On Israel's seventy-fifth anniversary comes a nuanced examination of the country's past, present, and future, from the two-time National Jewish Book Award-winning author of Israel.
In 1948, Israel's founders had much more in mind than the creation of a state. They sought not mere sovereignty but also a "national home for the Jewish people," where Jewish life would be transformed. Did they succeed? The state they made, says Daniel Gordis, is a place of extraordinary success and maddening disappointment, a story of both unprecedented human triumph and great suffering.
Now, as the country marks its seventy-fifth anniversary, Gordis asks: Has Israel fulfilled the dreams of its founders? Using Israel's Declaration of Independence as his measure, Gordis provides a thorough, balanced perspective on how the Israel of today exceeds the country's original aspirations and how it has fallen short. He discusses the often-overlooked reasons for the establishment of the State of Israel; the flourishing of Jewish and Israeli culture; the nation's economy and its transformative tech sector; the Israeli-Arab conflict; the distinct form of Judaism that has emerged in the Jewish state; the nation's complex relationship with the Diaspora; and much more.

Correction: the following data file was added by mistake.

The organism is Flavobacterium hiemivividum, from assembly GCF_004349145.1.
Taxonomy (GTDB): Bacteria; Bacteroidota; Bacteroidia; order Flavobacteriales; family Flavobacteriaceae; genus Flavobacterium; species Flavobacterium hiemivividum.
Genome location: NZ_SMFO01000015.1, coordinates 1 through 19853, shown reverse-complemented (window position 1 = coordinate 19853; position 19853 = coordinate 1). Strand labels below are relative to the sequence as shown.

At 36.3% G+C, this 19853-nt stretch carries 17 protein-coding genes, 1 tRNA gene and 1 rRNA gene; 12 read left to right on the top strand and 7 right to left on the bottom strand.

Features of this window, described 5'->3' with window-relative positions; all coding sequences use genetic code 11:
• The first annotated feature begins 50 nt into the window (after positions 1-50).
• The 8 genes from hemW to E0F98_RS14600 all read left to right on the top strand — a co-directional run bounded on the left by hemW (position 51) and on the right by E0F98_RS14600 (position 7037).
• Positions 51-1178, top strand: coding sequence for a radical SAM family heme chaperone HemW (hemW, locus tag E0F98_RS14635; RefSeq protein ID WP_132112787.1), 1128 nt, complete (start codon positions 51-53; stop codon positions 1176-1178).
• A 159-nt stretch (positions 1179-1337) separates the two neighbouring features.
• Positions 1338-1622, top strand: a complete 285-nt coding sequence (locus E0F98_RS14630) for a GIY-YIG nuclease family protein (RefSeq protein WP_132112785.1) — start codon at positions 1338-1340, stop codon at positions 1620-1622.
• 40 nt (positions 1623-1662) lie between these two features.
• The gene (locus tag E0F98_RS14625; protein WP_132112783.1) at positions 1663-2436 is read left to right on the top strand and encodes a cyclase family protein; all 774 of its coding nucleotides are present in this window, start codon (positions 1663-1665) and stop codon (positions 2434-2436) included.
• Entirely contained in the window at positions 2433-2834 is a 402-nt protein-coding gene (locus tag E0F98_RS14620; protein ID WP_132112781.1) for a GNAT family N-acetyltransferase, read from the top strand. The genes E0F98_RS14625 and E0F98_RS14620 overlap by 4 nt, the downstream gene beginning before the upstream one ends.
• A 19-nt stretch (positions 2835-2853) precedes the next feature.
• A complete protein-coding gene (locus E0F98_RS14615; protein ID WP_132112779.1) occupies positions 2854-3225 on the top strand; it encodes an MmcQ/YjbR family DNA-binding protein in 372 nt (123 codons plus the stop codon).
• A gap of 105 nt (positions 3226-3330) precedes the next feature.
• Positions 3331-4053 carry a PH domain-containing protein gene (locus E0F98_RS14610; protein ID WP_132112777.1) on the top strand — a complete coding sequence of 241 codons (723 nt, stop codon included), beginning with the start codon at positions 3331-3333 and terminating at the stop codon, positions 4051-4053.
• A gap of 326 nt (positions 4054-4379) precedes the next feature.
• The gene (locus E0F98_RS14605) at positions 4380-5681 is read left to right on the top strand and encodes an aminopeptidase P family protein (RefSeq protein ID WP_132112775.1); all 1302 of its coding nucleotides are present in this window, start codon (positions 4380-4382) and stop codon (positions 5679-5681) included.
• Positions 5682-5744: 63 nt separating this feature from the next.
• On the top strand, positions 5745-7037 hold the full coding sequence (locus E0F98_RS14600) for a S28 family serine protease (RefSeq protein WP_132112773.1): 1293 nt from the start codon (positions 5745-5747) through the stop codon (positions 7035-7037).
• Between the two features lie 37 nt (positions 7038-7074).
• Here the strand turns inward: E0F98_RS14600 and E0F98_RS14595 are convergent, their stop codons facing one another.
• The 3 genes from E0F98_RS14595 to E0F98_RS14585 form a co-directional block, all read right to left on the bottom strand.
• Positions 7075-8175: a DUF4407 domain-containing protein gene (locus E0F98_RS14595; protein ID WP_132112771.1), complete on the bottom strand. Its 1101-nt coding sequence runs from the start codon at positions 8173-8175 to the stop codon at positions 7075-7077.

Offering new angles of thinking about Israel, Gordis brings moderation and clarity to the prevailing discourse. And through weighing Israel's successes, critiquing its failures, and acknowledging its inherent contradictions, he ultimately suggests that the Jewish state is a success far beyond anything its founders could have imagined.